Amoeba’s Lorica: Of Girlfriends, Instrumentals, and the Battle Hymn of the Republic

fancy trumpetAt various times and places throughout his life on this planet, Your Friendly Neighborhood Amoeba has been told that he has a respectable singing voice. Generally, YFNA has been content to leave this judgement to others. Though it has occurred to him that, oftentimes, such comments have been ploys to pry these hideous brass contraptions off of his face. Contraptions that he most definitely did not learn to play respectably until it was almost too late.

But that he insisted on playing anyway.

Y’see, Your Friendly Neighborhood Amoeba has long preferred to do instrumental rather than vocal music. Because, with instrumental music, any feelings, any emotions, that somehow manage to poke through the wrong notes, duck-quack tone quality, and ear-warping intonation of the amateur’s horn, are the unconstrained result of right now’s one-on-one encounter between the player and the chart.

With vocal music, you’ve got lyrics.


A pack of damned words that sit on the music stand like a tyrant in a field marshal’s uniform, barking orders that instruct you just how you will feel about this tune, soldier. Or else.

And to an Amoeba of a certain age, it appeared that 17 out of every 10 sets of song lyrics were either desperate ploys to get someone to go to bed with them, or desperate laments over the someone(s) that did go to bed with them, and the whole business seemed to be far more trouble than it was worth.

Not exactly the emotions that will lead to the successful delivery of a love song.

Is it necessary to point out that the Amoeba of a certain age didn’t get a whole lot of dates? And was content? Until some girl tackled him – in the middle of a high-school concert band field trip, no less – and let him know, over the next several months, that it really was more trouble than it was worth. But, by then, the damage had been done. Alas.

Now, because lyrics are tyrants, they give you little excuse for not perceiving the intellectual and emotional intent of the author. And should you, the performer, fall in with the author’s intent – well, that’s a powerful combination.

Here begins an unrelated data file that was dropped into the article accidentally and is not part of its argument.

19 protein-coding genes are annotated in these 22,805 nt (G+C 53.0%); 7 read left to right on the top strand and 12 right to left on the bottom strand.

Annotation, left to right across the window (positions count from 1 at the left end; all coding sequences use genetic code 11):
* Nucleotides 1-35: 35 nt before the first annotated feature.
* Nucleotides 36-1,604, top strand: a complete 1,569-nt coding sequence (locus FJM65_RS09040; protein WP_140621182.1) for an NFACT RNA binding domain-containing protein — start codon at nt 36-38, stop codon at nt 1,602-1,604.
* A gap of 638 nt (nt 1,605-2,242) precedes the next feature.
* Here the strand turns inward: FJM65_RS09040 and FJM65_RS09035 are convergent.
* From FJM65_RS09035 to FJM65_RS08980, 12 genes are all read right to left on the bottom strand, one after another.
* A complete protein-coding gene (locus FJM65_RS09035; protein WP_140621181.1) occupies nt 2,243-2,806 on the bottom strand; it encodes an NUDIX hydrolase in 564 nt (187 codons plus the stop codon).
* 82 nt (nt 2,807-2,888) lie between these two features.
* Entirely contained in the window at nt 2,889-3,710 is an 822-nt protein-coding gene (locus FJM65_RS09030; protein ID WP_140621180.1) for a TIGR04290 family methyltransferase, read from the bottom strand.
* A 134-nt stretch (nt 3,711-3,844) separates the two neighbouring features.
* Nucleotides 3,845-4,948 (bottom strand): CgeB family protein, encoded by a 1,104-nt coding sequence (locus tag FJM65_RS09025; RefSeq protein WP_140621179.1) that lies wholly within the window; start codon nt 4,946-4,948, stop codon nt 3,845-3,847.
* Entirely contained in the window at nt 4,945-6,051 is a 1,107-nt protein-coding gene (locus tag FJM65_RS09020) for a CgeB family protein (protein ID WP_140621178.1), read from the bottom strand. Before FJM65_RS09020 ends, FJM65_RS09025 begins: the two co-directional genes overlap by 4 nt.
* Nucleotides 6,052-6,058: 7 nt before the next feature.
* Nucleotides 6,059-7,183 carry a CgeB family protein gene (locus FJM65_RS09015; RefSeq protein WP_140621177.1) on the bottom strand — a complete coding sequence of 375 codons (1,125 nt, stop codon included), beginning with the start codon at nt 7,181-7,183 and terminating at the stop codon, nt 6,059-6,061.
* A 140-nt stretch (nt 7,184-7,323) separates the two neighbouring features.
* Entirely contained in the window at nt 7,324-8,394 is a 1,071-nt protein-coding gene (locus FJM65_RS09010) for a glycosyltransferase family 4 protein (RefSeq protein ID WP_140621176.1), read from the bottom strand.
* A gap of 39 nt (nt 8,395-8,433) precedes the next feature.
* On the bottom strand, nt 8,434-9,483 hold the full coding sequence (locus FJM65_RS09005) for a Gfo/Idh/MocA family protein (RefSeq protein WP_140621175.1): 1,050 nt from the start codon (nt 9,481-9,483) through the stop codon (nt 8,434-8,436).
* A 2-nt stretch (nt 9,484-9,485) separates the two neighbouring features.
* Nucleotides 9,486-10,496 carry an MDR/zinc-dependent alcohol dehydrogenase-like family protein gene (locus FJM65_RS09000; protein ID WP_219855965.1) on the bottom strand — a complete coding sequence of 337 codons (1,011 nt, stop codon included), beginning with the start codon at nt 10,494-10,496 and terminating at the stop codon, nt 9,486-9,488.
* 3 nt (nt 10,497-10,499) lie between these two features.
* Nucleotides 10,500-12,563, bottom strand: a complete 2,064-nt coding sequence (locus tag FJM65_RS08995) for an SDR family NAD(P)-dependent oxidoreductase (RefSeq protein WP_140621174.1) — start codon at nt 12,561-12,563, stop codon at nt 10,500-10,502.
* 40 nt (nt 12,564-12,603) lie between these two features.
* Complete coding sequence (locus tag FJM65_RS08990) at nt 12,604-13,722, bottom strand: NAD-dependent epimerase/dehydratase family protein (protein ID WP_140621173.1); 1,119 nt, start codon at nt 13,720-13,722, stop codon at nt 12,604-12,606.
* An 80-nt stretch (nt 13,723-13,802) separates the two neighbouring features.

Which is why YFNA hopes never again to have to perform the “Battle Hymn of the Republic”. Because if he gets sucked into a performance, and the director doesn’t ‘get it’, YFNA is walking out of the rehearsal and damn the consequences.

In case, dear reader, you don’t know, the “Battle Hymn of the Republic”, aka “Glory Hallelujah” or “Mine Eyes Have Seen the Glory”, is one of the most popular patriotic songs of these Untied States. Its lyrics were penned by Julia Ward Howe on the morning after she witnessed a body of Union soldiers marching off to fight the Confederate Revolutionary American Civil War – a war that ended chattel slavery (almost entirely of peoples imported into America from sub-Saharan Africa) in the USA, and prevented the establishment of a separate nation (the Confederate States of America) that would have preserved slavery, its economy having come to depend on it.

The original lyrics consisted of six verses. Most renditions that YFNA has seen, or participated in, have no more than four, with the last being:

In the beauty of the lilies Christ was born across the sea,
With a glory in His bosom that transfigures you and me.
As He died to make men holy, let us die to make men free,
While God is marching on.

Ah, but Our Fellow Americans have a bit of a problem with that word “die” – when it doesn’t mean a machine tool, or half of a pair of dice, or spelled with a “y” and hitched to a compound the first part of which is “tie-“. As George Carlin famously exclaimed when confronted with New Hampshire license plates bearing the state motto, “Live Free or Die”:

Die? Die?!? I don’t want to die!!

Neither, it seems, do a lot of choir directors. Who change the offending line in the Battle Hymn to:

As He died to make men holy, let us live to make men free

Thomas Bowdler did less damage to Shakespeare.